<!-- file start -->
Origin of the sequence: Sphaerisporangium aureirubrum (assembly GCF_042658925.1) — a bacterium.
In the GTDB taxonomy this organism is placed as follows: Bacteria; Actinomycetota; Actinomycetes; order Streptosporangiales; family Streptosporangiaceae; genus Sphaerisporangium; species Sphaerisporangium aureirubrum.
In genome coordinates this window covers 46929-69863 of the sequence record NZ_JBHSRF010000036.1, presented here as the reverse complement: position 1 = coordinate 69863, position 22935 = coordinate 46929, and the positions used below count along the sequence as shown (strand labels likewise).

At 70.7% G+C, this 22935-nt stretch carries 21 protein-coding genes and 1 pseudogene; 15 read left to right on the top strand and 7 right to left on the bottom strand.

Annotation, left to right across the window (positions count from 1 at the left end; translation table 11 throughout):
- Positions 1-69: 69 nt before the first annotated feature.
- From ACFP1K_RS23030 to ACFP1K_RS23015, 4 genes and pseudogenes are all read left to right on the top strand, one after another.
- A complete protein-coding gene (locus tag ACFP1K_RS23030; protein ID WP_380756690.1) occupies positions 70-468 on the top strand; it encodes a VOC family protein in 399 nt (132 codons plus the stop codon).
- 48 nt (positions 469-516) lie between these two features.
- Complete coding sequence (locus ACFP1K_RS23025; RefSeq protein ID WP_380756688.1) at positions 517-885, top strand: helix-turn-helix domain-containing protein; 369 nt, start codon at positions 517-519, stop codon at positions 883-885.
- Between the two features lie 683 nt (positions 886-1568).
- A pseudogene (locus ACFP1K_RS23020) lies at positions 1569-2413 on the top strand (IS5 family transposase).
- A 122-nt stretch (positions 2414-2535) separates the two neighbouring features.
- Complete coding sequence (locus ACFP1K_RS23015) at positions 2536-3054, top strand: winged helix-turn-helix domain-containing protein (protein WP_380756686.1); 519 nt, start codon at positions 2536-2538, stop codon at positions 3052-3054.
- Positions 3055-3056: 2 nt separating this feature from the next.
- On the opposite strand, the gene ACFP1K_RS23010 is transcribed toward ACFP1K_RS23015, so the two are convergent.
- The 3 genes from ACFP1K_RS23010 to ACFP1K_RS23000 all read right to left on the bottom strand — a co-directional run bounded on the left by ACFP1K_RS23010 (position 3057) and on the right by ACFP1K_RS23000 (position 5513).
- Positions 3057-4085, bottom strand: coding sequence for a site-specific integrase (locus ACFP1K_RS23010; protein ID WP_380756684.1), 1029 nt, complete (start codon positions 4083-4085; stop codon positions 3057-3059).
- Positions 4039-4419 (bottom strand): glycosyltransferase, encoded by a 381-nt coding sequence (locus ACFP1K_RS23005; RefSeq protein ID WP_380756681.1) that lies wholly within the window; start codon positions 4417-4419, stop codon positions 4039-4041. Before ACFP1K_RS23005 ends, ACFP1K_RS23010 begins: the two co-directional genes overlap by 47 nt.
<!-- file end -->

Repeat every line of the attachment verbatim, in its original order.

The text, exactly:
Origin of the sequence: Sphaerisporangium aureirubrum (assembly GCF_042658925.1) — a bacterium.
In the GTDB taxonomy this organism is placed as follows: Bacteria; Actinomycetota; Actinomycetes; order Streptosporangiales; family Streptosporangiaceae; genus Sphaerisporangium; species Sphaerisporangium aureirubrum.
In genome coordinates this window covers 46929-69863 of the sequence record NZ_JBHSRF010000036.1, presented here as the reverse complement: position 1 = coordinate 69863, position 22935 = coordinate 46929, and the positions used below count along the sequence as shown (strand labels likewise).

At 70.7% G+C, this 22935-nt stretch carries 21 protein-coding genes and 1 pseudogene; 15 read left to right on the top strand and 7 right to left on the bottom strand.

Annotation, left to right across the window (positions count from 1 at the left end; translation table 11 throughout):
- Positions 1-69: 69 nt before the first annotated feature.
- From ACFP1K_RS23030 to ACFP1K_RS23015, 4 genes and pseudogenes are all read left to right on the top strand, one after another.
- A complete protein-coding gene (locus tag ACFP1K_RS23030; protein ID WP_380756690.1) occupies positions 70-468 on the top strand; it encodes a VOC family protein in 399 nt (132 codons plus the stop codon).
- 48 nt (positions 469-516) lie between these two features.
- Complete coding sequence (locus ACFP1K_RS23025; RefSeq protein ID WP_380756688.1) at positions 517-885, top strand: helix-turn-helix domain-containing protein; 369 nt, start codon at positions 517-519, stop codon at positions 883-885.
- Between the two features lie 683 nt (positions 886-1568).
- A pseudogene (locus ACFP1K_RS23020) lies at positions 1569-2413 on the top strand (IS5 family transposase).
- A 122-nt stretch (positions 2414-2535) separates the two neighbouring features.
- Complete coding sequence (locus ACFP1K_RS23015) at positions 2536-3054, top strand: winged helix-turn-helix domain-containing protein (protein WP_380756686.1); 519 nt, start codon at positions 2536-2538, stop codon at positions 3052-3054.
- Positions 3055-3056: 2 nt separating this feature from the next.
- On the opposite strand, the gene ACFP1K_RS23010 is transcribed toward ACFP1K_RS23015, so the two are convergent.
- The 3 genes from ACFP1K_RS23010 to ACFP1K_RS23000 all read right to left on the bottom strand — a co-directional run bounded on the left by ACFP1K_RS23010 (position 3057) and on the right by ACFP1K_RS23000 (position 5513).
- Positions 3057-4085, bottom strand: coding sequence for a site-specific integrase (locus ACFP1K_RS23010; protein ID WP_380756684.1), 1029 nt, complete (start codon positions 4083-4085; stop codon positions 3057-3059).
- Positions 4039-4419 (bottom strand): glycosyltransferase, encoded by a 381-nt coding sequence (locus ACFP1K_RS23005; RefSeq protein ID WP_380756681.1) that lies wholly within the window; start codon positions 4417-4419, stop codon positions 4039-4041. Before ACFP1K_RS23005 ends, ACFP1K_RS23010 begins: the two co-directional genes overlap by 47 nt.